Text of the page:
The Indian union of Shiva and Shakti (also known as lingam and yoni), along with the Chinese Yin-Yang, show the power of love resides in joining opposites. Love overcomes antagonism and dualism, dissolving difference in a complimentary and binding whole.
In Plato’s Symposium, Aristophanes gave a similar account of love. He told the myth of three sexes: male, female, and the androgynous mixing of the two. The latter unabashedly used their strength to attack the gods. To diminish the third sex’s power, Zeus severed them into two parts, thereby dooming each to search for its other half, forever “longing to grow into one.”
CG Jung internalized this drama. He described the pursuit of psychological wholeness as the integration of the feminine and masculine aspects of psyche. He saw psychological integration as a continual process of overcoming the dualistic split between conscious ego and the unconscious, all-encompassing sense of Self (which the ego, in its quest for perfection, tends to resist). In Answer to Job, Jung wrote:
“Perfection is a masculine desideratum, while woman inclines by nature to completeness.”
If you can get beyond Jung’s antiquated notions of the masculine and feminine (which can be hard to do), there is value in identifying a psychological tension between perfection and completeness. Examining this tension sheds light on how we love others and practice self-love, and highlights how we unwittingly construct barriers to letting in the love we need.
Jung goes on to write:
“Perfectionism [by itself] always ends in a blind alley, while completeness by itself lacks selective values.”
Yet when joined, the two halves unite in a dynamic quest: whatever drives us becomes balanced by a wider (and often wiser) awareness of the actions we take. In the practice of love, this dynamic is seen as the need to balance autonomy with commitment, togetherness with aloneness.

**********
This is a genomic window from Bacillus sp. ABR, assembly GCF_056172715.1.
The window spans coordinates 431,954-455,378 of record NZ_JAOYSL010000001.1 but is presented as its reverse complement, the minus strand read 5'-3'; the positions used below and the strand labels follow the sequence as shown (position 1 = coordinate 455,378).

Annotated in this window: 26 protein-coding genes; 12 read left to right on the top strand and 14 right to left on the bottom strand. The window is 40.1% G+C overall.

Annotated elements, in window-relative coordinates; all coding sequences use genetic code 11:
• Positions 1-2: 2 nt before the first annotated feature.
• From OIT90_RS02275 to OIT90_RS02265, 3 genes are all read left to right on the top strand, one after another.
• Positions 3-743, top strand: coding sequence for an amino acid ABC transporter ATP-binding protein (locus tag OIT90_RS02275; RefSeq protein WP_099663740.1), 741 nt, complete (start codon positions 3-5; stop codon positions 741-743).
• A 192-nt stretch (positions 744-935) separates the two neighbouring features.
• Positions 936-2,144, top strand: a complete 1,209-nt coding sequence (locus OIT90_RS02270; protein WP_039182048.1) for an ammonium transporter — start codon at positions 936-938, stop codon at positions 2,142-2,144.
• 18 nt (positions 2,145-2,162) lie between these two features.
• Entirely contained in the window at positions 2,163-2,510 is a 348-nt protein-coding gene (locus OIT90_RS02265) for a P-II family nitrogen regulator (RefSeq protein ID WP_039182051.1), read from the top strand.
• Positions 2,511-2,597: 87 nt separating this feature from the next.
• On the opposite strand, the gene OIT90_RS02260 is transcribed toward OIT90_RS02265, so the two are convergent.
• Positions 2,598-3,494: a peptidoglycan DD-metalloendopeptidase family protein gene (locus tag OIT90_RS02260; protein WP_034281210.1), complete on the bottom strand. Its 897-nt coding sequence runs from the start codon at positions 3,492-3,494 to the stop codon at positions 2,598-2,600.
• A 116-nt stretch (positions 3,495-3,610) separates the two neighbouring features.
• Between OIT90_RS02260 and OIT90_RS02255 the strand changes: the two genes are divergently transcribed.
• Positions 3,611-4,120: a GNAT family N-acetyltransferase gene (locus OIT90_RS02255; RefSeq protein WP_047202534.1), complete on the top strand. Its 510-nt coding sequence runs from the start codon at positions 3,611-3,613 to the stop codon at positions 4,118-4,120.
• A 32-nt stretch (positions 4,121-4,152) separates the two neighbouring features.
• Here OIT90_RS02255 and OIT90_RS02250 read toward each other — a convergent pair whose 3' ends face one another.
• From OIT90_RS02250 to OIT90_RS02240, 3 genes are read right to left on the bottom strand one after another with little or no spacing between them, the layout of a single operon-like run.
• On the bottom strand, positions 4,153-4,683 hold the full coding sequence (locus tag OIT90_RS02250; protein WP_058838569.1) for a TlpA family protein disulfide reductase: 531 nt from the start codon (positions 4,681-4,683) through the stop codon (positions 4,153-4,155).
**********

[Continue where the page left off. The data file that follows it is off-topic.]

For Jung, Eros represented the feminine aspect of psyche, a term often associated with love, but more generally understood as relatedness. In Answer to Job, Jung connected Eros with Sophia, whom he identified as Yahweh’s handmaiden in the creation of Earth. Sophia was originally recognized as the fountainhead of wisdom. Her name is part of the etymology of the word philosophy — philo-sophia translates to “the love of wisdom.”
Today few worship the goddess Sophia, just as it is uncommon to divide the psyche into masculine and feminine parts. Instead, the notion of goodness overlays ideas of perfection, while the idea of completeness is debased as a lack of values and associated with evil (what Jung identified as a reversal in meaning).
In Answer to Job, Jung challenged the idea of the Hebrew Yahweh as perfect and all good. He wanted to show the goal of perfection, which is witnessed in Yahweh’s desire for perfect faith from Job, not only lacked insight, but also was cruel.
“The lack of Eros, or relationship to values, is painfully apparent in the Book of Job…. Yahweh has no Eros, no relationship to man, but only a purpose man must help him fulfill…. The faithfulness of his people becomes more important to him the more he forgets Wisdom [Sophia]…. Against his own convictions Yahweh agrees without any hesitation to inflict the worst tortures on him [Job]. One misses Sophia’s “love of mankind” more than ever. Even Job longs for the Wisdom which is nowhere to be found.”
Job’s affliction lives on. In the pursuit of goodness and avoidance of evil, perfection has become a laudable goal. But perfection desiccates relationships and goads personhood into a project perpetually measured by unattainable ideals. This drive for perfection — including perfect love — inhibits love’s transformative power, much the way Yahweh’s lack of insight kept him from recognizing his cruelty and absence of Eros when testing Job’s faith.
I grew up in Texas, along the Bible belt. My early mind stewed in New Testament ideology. Perhaps because of where I grew up and when (1960s), I never learned of Yahweh, his surprising lack of insight into his own capacity for cruelty, or about his estrangement from Sophia. Instead, as a child in an Episcopalian school, I learned to hold my breath when I did something wrong, look around and make sure no one was watching, and produce an image of being good for fear of reprisal, sanctions, and shaming. I learned to avoid sin and Satan as a prerequisite for saving my soul (and my reputation). Not surprising, it took a few trials to learn perfection destroys love, as well as to learn that truly loving another requires finding the courage to trust love’s transformative power. My journey is a common one. Perhaps we all must first join the “good” and “evil” in ourselves — and survive all the messiness and uncertainty that entails — before we can fully trust love and risk dissolving into another.